- Posts by Meghan S. StubblebineAssociate
Meghan S. Stubblebine is an associate in Nutter’s Litigation Department and works with clients primarily on civil litigation, with an emphasis on product liability and toxic tort litigation. Corporate clients rely on ...
Judge Janet L. Sanders of the Superior Court’s Business Litigation Session has continued the trend of Massachusetts courts refusing to recognize the inevitable disclosure doctrine.
In The Gillette Company v. Craig Provost et al, Civ. Action No. 15-0149 (Mass. Sup. Dec. 22, 2015), Gillette moved for a preliminary injunction to prevent its former counsel and ShaveLogic’s current general counsel, Chester Cekala, from providing any legal advice regarding Gillette’s patents, not only with respect to patent validity but also on infringement and scope. Although Cekala’s non-compete agreement with Gillette had long expired, Gillette contended that Cekala’s legal advice inevitably disclosed Gillette’s trade secrets to its competitor given his experience with the company.
A recent decision from a Wisconsin state court serves as a cautionary tale for employers that do not routinely impose or enforce non-compete restrictions consistent with the employee’s role and potential to harm the business.
In Kohl’s Department Stores Inc. v. Janet Schalk, 2015CV001465 (Wis. Cir. Ct. Aug. 11, 2015), Judge Robert Mawdsley denied Kohl’s request for an injunction preventing its Chief Information Officer, Janet Schalk, from joining Hudson’s Bay Company partly on the grounds that Schalk’s non-compete was overly restrictive in light of Schalk’s role in comparison with the non-competes of other employees. Kohl’s, relying upon its non-compete contract with Schalk barring her from working in a similar position with a competitive retailer for one year, argued that Schalk should be barred from joining Hudson’s Bay, a Canadian department store company, because Schalk “has the playbook, the crown jewels, our entire strategy in her hands.” Schalk argued that the non-compete was too broad and that Hudson’s Bay was not a competitor given its high-end retailing–featuring Saks Fifth Avenue and Lord & Taylor–compared to Kohl’s mid-tier status. Schalk also contended that Kohl’s overstated her role and knowledge of the company’s strategy.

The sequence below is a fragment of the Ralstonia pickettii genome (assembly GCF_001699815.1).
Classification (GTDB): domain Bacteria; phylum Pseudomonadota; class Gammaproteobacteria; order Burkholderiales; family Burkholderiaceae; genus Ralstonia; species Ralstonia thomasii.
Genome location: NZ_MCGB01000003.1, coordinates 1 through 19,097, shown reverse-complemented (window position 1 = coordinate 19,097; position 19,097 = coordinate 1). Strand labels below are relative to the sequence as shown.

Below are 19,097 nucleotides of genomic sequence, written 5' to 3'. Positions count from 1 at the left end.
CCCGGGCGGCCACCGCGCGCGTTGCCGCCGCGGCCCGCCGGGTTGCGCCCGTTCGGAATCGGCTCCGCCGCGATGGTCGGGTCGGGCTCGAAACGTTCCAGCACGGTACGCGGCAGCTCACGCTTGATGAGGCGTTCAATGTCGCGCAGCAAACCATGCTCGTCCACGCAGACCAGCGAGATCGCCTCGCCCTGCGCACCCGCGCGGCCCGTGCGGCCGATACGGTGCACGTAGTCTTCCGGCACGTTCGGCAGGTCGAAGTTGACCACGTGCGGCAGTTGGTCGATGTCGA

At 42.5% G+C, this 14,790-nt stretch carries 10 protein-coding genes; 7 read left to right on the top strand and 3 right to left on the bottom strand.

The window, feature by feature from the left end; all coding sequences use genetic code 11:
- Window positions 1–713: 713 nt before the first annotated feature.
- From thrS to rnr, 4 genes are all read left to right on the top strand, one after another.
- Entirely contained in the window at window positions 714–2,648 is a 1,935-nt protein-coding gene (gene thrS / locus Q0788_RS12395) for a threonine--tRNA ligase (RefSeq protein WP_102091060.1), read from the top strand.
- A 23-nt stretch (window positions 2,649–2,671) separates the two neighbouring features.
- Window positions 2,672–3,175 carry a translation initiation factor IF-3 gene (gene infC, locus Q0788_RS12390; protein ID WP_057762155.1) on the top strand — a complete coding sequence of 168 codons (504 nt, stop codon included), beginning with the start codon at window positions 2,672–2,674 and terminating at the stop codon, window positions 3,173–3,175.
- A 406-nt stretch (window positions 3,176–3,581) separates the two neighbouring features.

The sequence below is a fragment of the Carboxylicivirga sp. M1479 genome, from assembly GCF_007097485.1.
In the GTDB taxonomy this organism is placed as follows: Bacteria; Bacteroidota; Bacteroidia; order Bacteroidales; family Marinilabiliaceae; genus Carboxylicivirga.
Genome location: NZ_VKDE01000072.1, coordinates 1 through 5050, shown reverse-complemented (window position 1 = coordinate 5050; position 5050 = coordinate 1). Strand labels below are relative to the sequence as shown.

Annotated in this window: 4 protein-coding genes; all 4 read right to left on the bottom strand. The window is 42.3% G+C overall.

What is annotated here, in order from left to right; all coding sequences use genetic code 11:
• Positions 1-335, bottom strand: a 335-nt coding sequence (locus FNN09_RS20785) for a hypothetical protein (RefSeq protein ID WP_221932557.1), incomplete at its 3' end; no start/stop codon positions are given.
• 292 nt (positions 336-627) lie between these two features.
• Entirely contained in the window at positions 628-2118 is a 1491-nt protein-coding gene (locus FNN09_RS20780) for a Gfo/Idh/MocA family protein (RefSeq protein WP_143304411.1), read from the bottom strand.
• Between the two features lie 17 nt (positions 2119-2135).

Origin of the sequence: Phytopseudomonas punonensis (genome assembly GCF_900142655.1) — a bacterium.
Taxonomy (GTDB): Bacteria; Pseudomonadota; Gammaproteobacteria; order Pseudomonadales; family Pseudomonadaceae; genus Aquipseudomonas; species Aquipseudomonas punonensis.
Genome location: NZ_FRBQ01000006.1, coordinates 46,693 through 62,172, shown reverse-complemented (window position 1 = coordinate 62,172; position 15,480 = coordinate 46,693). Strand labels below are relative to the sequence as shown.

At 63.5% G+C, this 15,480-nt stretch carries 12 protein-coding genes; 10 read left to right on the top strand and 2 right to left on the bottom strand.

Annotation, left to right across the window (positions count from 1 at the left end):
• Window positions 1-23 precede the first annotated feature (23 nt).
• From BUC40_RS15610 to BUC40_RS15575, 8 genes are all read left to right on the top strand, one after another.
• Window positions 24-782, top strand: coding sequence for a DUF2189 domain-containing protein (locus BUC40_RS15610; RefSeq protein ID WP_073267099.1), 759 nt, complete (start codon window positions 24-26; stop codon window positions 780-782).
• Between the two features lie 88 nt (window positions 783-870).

In the rapidly changing business world, protecting a company's human capital and proprietary information is critical to maintaining a competitive edge. On this blog, Nutter's experienced Business Litigation and Labor, Employment & Benefits attorneys offer news and insights on all aspects of restrictive covenants and trade secrets—from analyzing a rapidly evolving body of case law, to summarizing new legislation and legislative efforts, to providing other need-to-know updates and more.